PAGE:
Its psy-ops level stuff. Without the bots creating the initial herd, would there be enough true believers to create a herd mentality in that direction? Or would the influence have gone in a different direction?

    In the days of the USSR when people saw a line, they would join it. Sometimes not knowing for sure why the people ahead of them were standing in it.

    I did that once. Ended up dining at K-Paul’s in New Orleans, Paul Prudhomme’s place.

    Then again you might have wound up seeing a Rue Paul show. 

    • #10
  11. MarciN Member
    MarciN
    @MarciN

    I really like Mike Lindell, and I admire the company he started. And I agree with this post completely–the cancel culture is destroying people and organizations. But there’s a small possibility that My Pillow really didn’t meet these companies’ standards for customer satisfaction, that the problem wasn’t in the politics but rather, in the products. Perhaps it’s an “and” thing–they were quick to stop selling the product because they saw an opportunity to do so.

    We got two of the pillows, and after trying them for a couple of nights, we decided that they weren’t for everyone. They have a unique lumpiness that’s impossible to describe, and neither I nor my husband liked them. We’ve consigned them to the guestroom as an extra pillow for sitting up, not lying down. A couple of weeks ago, I was at our transfer station, and as I was throwing out my trash, I saw two My Pillows on top of the pile. I laughed. (And, needless to say, my assumption that other people didn’t like the pillows may have been wrong–perhaps some Democrats bought them by accident and were given them as gifts and were getting rid of them for one of those reasons. But I laughed anyway.)

    • #11
  12. cdor Member
    cdor
    @cdor

    Cassandro (View Comment):

    DaveSchmidt (View Comment):

    Stina (View Comment):

    genferei (View Comment):

    Do politicians really believe that the media and twitter are the real world, or do they believe donors believe this? I can believe that liberal law firm partners and corporate executives pretend to believe this so they can impose their beliefs on dissidents, but…

    I think it’s so much perception.

    We all know about the madness of crowds and herd mentality. It takes very unique people to move against a tide. Create the perception of a herd moving in one direction by utilizing bots and it influences real people to join the herd and move with it, creating in reality what was initially simulated.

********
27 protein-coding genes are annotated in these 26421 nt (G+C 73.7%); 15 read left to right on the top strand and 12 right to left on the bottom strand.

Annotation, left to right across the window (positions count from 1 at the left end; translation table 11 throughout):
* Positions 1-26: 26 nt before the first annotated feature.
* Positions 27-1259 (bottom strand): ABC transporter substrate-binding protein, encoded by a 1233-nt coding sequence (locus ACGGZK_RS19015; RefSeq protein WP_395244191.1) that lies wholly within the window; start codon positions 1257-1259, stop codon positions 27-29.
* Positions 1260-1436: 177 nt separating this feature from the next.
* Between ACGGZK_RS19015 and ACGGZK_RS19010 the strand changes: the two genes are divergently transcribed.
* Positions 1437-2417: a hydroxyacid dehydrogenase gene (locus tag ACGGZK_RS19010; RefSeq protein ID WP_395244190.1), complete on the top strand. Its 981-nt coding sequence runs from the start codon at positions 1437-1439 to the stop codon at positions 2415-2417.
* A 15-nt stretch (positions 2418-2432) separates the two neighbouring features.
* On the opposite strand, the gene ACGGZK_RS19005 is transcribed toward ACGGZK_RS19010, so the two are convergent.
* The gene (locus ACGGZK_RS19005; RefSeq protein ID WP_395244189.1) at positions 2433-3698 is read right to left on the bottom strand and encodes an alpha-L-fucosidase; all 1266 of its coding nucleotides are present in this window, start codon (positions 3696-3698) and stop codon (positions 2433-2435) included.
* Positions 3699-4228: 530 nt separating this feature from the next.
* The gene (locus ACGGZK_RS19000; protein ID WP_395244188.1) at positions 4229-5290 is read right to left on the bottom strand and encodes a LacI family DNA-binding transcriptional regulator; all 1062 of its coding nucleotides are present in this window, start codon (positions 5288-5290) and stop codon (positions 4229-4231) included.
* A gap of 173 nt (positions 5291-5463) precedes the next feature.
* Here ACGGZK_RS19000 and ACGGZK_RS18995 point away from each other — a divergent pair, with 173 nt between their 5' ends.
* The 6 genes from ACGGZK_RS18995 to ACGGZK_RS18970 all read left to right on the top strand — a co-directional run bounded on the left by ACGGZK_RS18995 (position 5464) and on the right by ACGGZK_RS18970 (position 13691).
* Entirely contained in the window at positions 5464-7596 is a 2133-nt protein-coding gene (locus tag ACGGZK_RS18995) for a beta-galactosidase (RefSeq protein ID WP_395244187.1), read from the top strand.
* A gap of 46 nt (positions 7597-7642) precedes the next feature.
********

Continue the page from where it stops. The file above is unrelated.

Its psy-ops level stuff. Without the bots creating the initial herd, would there be enough true believers to create a herd mentality in that direction? Or would the influence have gone in a different direction?

    In the days of the USSR when people saw a line, they would join it. Sometimes not knowing for sure why the people ahead of them were standing in it.

    I did that once. Ended up dining at K-Paul’s in New Orleans, Paul Prudhomme’s place.

    I hope you had your credit card.

    • #12
  13. Bryan G. Stephens Thatcher
    Bryan G. Stephens
    @BryanGStephens

    I love my My Pillow.

    • #13
  14. Barry Jones Thatcher
    Barry Jones
    @BarryJones

    It is an open secret that the lowest average SAT and MRE scores are in the College of Education on almost all University campuses. As a general rule the requrirements for a an Education degree (Batchelor’s or Master’s) lack academic rigor. That does not mean that there are not some exceptionally intelligent and informed teachers, but I would submit that it is in spite of their education not because of it.

    • #14
  15. MarciN Member
    MarciN
    @MarciN

    Bryan G. Stephens (View Comment):

    I love my My Pillow.

    I love the company. And we have towels and slippers from the company too, which are great. 

    I was just making a suggestion under the category of “things aren’t always the way they seem.” :)

    • #15
  16. Bryan G. Stephens Thatcher